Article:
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Dr Aleksandar Ivetic BSc (Hons) ARCS PhD

Ivetic,AlexSenior Lecturer

 King's College London
James Black Centre
125 Coldharbour Lane
London SE5 9NU
Email: alex.ivetic@kcl.ac.uk

Biography

Dr Ivetic was appointed Senior Lecturer in Cardiovascular Biology in April 2009 and is Principal Investigator of the Membrane/Cytoskeleton Signalling Group. Dr Ivetic graduated from Imperial College London with a BSc (Hons) in 1993 in Biochemistry and additionally became an Associate of the Royal College of Science (ARCS). He then moved to the Marie Curie Research Institute (Oxted, Surrey) in 1994 to undertake a PhD (awarded by the Institute of Cancer Research, University of London) in Biochemistry to understand the role of the Cell Cycle in regulating DNA replication.

His first post-doctoral position was held at the National Institute for Medical Research (NIMR, Mill Hill, London) where he applied his expertise in protein biochemistry to the field of leukocyte trafficking. He then moved to the Ludwig Institute for Cancer Research (UCL branch, London) for his second postdoctoral position, where he gained extensive knowledge in cell biology, with a main focus on leukocytes, fibroblasts and endothelial cells. He subsequently moved to Imperial College London (National Heart and Lung Institute) in July 2005 as part of a Wellcome Trust Research Career Development Award, which enabled him to continue his interests in leukocyte trafficking, and develop skills to analyse leukocyte adhesion under flow conditions.

Research interests

Leukocyte trafficking in cardiovascular disease – the big goal
Inflammatory cells (such as lymphocytes, neutrophils and monocytes) are known to drive the progression of many chronic and acute cardiovascular diseases such as atherosclerosis, myocardial injury induced by ischemia and cardiac allograft rejection. Therefore, understanding the detailed molecular mechanisms by which leukocytes are recruited to sites of tissue injury within the cardiovascular system will provide the potential to develop therapeutic strategies to curb acute and chronic inflammatory disorders that plague tissues and organs during disease progression.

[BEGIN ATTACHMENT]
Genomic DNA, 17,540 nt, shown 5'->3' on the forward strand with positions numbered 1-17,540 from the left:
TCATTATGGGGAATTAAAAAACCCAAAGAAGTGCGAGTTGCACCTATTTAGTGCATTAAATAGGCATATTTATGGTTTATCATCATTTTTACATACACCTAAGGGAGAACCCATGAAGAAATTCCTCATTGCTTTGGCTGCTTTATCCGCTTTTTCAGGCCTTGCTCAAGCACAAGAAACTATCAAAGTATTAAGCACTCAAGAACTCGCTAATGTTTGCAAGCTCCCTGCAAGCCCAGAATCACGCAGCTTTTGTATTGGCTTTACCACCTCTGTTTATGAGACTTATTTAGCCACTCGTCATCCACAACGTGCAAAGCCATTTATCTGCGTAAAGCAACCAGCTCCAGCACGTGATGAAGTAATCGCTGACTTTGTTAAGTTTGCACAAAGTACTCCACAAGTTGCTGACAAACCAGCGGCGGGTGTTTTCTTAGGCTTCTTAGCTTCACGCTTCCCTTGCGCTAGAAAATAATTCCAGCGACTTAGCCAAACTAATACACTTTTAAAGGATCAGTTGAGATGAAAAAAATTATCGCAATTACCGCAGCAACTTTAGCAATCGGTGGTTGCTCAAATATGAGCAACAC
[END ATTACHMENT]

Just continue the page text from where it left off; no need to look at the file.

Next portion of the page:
The Membrane/Cytoskeleton Signalling Group
Our primary research aim is to understand the molecular mechanisms that facilitate leukocyte adhesion to the luminal walls of blood vessels. Binding of leukocytes to the vessel wall is an absolute requirement for successful passage out of the vasculature and in to the surrounding tissue. This process is embodied by the “leukocyte multi-step adhesion cascade” (Figures 1 & 2), which is crudely broken down in to:

  • Initial capture (or tethering)
  • Rolling
  • Firm adhesion
  • Transmigration

A number of different cell adhesion molecules on the surface of leukocytes are responsible for mediating tethering and rolling. One such molecule is called L-selectin, which is presented on the tips of finger-like projections called microvilli These microvilli provide L-selectin with a biological advantage to recognise its ligand over other cell adhesion molecules present on the plasma membrane. The cortical actin-based cytoskeleton is a key component in the formation of microvilli and is therefore though to play a major role in ensuring the correct positioning of L-selectin to microvilli.

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Figure 1 - Simplified overview of the multi-step leukocyte adhesion cascade
(Courtesy of Marouan Zarrouk and Rufus Ho). A local inflammatory insult leads to signalling events that stimulate endothelial cells within the local vicinity to up-regulate cell adhesion molecules that promote leukocyte recruitment. Leukocytes come in initial contact with endothelial cells by making sub-second adhesive contacts (tethers) with the underlying endothelium. Tethering is translated in to rolling in the presence of sufficient ligand. The weak interaction between leukocytes and endothelial cells, in combination with blood flow, causes leukocytes to roll (like tumbleweed) along the endothelial cells. Engagement with chemokines is classically thought to promote arrest against blood flow, although several reports suggest that this can occur independently of chemokines stimulation (at least in vitro). Leukocytes finally exit the vasculature by transmigrating either through or between endothelial cells.


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Figure 2 - Neutrophil transmigration through an endothelial cell monolayer
Neutrophils are perfused over TNF-activated human umbilical vein endothelial cells (HUVECs) and tracked over time by timelapse brightfield microscopy. Note that adherent neutrophils on top of HUVECs are “phase bright” and transmigrated neutrophils appear “phase dark”. Note also that dramatic changes in cell shape also occur during the transmigration phase.